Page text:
Was this the great anti-Marxian debater they had been telling her about? But he was! From the first crackle of that voice she felt the force of the attack, and she defended herself sharply, ironically. There was hardly a moment of amicability between them. Not only on that occasion, but every time thereafter when they met some sharp, sarcastic tilt would take place.

"You still think you're a Marxist? I can't imagine how a young girl so full of life can stand that dry, narrow, impractical stuff!"

"I can't imagine how a person who thinks he is logical can be contented with a headful of vague, idealistic emotions!"

Such is Alexandra Lvovna's memory of their meetings. And instead of growing more friendly or more playful as they got better acquainted, these tilts grew more bitter and frankly hostile until finally she practically gave up attending the general meetings of the group.

"For instance, once I insisted on their reading Plechanov's kook, and they threw it on the floor in rage when they saw his bitter attack on Michaelovsky."

This spirit of fury reached out after her, it seems, even after she had ceased to appear at the garden. There was a Narodnik journal in Russia at this time called "The New Word," and had been subscribed to by the public library of Nikolaev at the request of their group. In the middle of the winter its editorial staff was changed, and its policy became Marxist. As was the first legal expression of Marxism in the Russian press, the journal was very precious to Alexandra Lvovna. Her emotions were bitter enough when she saw a letter posted in the public library and signed by all her friends in the garden, requesting the directors to cancel the subscription to this journal, which did not "respond to the interests or opinions of the readers."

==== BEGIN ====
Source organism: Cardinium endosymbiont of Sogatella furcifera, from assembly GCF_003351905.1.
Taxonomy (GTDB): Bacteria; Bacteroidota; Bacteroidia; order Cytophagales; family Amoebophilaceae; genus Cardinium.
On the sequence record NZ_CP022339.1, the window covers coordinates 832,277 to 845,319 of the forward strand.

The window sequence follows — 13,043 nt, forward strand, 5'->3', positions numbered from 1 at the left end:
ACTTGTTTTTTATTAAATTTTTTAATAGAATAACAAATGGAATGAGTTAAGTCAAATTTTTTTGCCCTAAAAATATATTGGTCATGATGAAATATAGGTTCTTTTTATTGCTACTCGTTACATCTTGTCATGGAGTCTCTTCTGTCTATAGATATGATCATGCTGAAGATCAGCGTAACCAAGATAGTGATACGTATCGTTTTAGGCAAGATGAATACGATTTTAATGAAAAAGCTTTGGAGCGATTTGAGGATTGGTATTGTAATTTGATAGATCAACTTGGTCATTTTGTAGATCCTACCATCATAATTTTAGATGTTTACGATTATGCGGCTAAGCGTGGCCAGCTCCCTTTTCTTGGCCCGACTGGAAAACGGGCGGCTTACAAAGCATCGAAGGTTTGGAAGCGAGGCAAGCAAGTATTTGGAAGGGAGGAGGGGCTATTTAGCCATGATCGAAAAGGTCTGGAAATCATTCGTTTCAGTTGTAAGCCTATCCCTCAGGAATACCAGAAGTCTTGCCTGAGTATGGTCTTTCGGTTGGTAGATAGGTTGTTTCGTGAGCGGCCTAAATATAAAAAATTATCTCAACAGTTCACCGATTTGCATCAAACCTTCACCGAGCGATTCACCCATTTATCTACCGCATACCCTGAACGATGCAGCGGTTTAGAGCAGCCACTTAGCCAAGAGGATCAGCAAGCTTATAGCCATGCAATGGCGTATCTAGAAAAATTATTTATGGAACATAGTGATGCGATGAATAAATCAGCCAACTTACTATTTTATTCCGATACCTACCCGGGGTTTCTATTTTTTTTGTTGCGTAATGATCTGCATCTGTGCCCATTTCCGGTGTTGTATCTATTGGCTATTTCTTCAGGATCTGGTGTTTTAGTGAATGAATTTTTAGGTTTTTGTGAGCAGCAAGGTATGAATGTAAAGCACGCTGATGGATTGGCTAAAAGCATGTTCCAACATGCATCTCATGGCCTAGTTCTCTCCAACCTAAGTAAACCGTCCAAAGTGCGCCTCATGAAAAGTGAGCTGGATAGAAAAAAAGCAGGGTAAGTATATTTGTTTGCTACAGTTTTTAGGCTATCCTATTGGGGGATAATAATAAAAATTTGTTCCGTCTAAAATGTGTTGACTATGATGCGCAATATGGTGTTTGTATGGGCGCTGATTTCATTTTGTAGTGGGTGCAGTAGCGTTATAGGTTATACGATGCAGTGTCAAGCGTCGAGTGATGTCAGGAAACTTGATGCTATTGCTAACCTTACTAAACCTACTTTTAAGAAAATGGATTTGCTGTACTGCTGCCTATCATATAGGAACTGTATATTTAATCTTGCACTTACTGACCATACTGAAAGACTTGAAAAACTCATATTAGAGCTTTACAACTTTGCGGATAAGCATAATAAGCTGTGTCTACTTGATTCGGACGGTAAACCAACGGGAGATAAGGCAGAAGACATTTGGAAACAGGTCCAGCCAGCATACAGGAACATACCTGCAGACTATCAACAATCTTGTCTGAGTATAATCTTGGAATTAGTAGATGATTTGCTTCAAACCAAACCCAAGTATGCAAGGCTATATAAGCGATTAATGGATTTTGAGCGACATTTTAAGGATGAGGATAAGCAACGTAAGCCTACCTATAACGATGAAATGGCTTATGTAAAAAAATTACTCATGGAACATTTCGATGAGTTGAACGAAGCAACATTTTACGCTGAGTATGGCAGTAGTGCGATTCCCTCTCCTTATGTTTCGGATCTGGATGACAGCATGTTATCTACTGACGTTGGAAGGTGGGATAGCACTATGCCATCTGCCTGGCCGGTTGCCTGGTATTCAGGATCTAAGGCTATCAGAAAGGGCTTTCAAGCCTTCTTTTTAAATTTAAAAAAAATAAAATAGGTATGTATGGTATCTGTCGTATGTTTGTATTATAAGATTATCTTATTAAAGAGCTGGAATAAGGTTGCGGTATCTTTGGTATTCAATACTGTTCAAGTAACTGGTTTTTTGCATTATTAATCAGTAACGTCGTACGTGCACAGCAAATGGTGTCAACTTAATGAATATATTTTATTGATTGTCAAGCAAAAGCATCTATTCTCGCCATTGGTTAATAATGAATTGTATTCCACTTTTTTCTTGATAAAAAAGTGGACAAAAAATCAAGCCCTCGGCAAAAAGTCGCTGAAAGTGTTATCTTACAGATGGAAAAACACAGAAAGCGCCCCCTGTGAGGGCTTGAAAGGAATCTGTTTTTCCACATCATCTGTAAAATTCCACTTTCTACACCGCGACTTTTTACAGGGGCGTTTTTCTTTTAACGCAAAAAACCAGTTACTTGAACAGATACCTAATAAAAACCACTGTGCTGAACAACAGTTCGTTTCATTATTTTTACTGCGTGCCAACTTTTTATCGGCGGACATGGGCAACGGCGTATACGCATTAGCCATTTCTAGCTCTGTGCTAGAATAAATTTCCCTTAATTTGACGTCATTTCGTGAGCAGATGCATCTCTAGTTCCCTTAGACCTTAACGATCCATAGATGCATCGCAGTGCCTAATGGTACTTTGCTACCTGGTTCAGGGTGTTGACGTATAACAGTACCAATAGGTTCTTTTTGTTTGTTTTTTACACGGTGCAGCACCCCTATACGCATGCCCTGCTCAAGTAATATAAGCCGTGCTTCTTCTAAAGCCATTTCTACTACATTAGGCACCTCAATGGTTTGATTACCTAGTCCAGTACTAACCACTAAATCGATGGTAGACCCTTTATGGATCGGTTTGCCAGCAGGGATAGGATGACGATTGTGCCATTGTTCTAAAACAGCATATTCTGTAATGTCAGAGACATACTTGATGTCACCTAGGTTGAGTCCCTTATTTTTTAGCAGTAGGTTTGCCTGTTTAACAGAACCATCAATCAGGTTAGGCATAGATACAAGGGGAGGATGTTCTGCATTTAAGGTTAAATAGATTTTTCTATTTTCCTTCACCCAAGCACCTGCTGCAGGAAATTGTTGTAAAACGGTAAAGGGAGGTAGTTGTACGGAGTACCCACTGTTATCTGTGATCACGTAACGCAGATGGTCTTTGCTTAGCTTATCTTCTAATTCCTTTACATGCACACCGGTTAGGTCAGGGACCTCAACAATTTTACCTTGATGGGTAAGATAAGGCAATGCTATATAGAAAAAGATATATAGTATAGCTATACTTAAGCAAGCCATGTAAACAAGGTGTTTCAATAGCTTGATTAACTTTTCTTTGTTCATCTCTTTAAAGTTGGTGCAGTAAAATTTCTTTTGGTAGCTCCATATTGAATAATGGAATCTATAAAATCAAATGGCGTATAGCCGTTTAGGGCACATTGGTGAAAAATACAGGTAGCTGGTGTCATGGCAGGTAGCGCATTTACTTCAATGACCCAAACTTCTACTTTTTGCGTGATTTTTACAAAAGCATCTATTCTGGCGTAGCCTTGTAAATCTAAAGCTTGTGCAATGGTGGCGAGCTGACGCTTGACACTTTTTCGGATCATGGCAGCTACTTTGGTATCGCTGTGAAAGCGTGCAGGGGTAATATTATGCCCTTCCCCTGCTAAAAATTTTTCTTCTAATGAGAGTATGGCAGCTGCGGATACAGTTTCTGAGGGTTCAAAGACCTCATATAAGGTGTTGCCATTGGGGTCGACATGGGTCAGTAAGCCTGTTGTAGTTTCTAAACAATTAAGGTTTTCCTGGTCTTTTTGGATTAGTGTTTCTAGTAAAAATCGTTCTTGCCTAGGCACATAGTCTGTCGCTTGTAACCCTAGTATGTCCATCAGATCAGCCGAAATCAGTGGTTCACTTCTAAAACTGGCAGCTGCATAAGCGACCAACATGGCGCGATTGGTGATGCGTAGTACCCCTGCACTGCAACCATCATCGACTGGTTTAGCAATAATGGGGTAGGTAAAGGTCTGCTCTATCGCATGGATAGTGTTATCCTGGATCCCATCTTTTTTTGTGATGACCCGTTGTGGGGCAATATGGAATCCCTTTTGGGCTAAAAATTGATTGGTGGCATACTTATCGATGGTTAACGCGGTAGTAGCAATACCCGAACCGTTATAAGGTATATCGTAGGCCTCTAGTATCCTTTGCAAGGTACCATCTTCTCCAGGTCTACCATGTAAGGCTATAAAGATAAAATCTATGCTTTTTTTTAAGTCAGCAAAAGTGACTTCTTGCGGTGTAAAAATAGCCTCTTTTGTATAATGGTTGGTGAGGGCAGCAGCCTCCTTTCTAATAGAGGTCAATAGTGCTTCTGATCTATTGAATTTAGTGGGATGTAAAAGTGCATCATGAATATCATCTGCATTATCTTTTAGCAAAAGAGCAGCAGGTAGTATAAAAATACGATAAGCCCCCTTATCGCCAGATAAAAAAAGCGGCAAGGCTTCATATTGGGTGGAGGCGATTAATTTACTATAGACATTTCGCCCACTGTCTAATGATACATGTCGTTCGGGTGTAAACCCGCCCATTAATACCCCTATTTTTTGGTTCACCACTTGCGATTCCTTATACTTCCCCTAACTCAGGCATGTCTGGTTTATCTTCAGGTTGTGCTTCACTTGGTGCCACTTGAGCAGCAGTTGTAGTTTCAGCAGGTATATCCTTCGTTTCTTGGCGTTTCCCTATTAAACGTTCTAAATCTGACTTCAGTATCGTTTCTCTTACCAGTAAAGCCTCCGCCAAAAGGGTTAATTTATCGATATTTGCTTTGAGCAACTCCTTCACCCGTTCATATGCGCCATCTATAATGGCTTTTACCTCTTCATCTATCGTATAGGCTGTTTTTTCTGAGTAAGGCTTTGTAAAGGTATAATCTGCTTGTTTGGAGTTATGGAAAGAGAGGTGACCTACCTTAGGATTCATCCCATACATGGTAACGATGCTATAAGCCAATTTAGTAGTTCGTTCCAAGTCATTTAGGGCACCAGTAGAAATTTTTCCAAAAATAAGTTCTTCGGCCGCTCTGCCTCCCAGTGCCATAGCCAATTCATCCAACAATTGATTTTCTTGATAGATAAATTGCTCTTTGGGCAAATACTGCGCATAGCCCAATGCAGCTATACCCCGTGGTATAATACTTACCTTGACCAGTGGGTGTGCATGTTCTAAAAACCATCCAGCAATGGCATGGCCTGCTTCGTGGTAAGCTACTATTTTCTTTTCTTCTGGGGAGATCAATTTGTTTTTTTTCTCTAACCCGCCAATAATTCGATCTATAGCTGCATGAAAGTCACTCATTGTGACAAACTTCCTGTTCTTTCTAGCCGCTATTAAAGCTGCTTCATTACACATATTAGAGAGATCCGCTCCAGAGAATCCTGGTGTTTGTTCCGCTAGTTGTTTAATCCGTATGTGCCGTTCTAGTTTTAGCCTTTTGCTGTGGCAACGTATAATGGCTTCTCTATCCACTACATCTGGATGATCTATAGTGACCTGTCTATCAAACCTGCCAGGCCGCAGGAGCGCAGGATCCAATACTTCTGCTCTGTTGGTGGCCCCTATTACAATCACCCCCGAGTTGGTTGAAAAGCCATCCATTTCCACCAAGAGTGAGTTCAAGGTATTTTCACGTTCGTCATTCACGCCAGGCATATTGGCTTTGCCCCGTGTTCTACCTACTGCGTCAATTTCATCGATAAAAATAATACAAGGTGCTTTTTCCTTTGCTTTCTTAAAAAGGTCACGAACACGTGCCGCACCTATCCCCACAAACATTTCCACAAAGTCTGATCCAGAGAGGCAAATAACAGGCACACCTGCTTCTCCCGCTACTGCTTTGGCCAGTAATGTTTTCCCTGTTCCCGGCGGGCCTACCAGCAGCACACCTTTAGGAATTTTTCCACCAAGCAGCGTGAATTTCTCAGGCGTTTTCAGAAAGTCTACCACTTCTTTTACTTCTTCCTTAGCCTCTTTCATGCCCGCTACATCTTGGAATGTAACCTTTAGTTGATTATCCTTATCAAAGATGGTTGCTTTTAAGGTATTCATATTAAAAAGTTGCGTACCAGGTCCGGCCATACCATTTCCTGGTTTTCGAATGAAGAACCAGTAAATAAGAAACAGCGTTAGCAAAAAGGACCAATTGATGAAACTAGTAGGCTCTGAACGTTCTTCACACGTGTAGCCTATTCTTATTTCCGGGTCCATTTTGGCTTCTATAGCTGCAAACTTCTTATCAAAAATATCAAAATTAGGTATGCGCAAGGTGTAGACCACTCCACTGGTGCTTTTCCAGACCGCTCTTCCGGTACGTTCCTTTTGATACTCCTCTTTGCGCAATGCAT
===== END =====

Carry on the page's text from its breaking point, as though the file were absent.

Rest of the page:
Svigofsky himself was old enough and wise enough to see the ungraciousness of this act and subsequently crossed out his signature. But it was not Svigofsky, but Bronstein, who had done it, and Bronstein made no attempt at qualification or apology.

Omniscience is of course one of the privileges of a biographer, and I avail myself of this privilege when I say that it was not only the materialistic interpretation of history against which Trotsky was here rebelling with such ferocity. He has, to be sure, a faculty of burning absorption in problems of mere truth which you and I, chilly Anglo-Saxons, might fail to understand. But he has also a very living heart, and history demands a record of the fact that everybody else in that garden was in love with Alexandra Lvovna. She stood over them as a kind of Madonna, wiser than they, and more tender, and more firm. In this world of halfway things, a shining mind and heroic character have rarely lodged in so gentle and lovely-looking a person.

You will understand a great many peculiar things about the Russian revolution if you understand this quarrel between Trotsky and Alexandra Lvovna. It was the same quarrel exactly, that we saw subsequently between the Socialist-Revolutionaries and the Bolsheviks. It was a quarrel between two ways of viewing human progress so profoundly opposite that no working reconciliation possibly could take place between them. The sincerest Socialist-Revolutionaries are in jail now; they would have jailed the Bolsheviks had they won the power. The difference is that they did not win the power. And they did not win the power because their science was not practical. Let me show you that science at its source:

"The seed of progress," said Peter Lavrov, "is indeed an idea, though not mystically existing in mankind; it is born in the brain of a person; it develops there; afterward it passes out of that brain into the brains of other persons, expanding qualitatively in the increased intellectual and moral worth of these persons, quantitavely in the increase of their number, and it becomes a social force when these persons are conscious of their agreement and decide upon a unanimous activity; it triumphs when these persons, penetrated by it, translate it into social forms."

This viewpoint of Lavrov's was developed by his more shining successor, Michaelovsky, into a whole system of sociology. Michaelovsky made it seem probable – and moreover made it seem scholarly – that the very essence of progress, both in nature's evolution and in human history, was the development of "individuality." And thus those "morally worthy" persons of Lavrov's – the "critical thinkers," the revolutionary intelligentsia – became the goal of progress as well as the power which should carry it forward.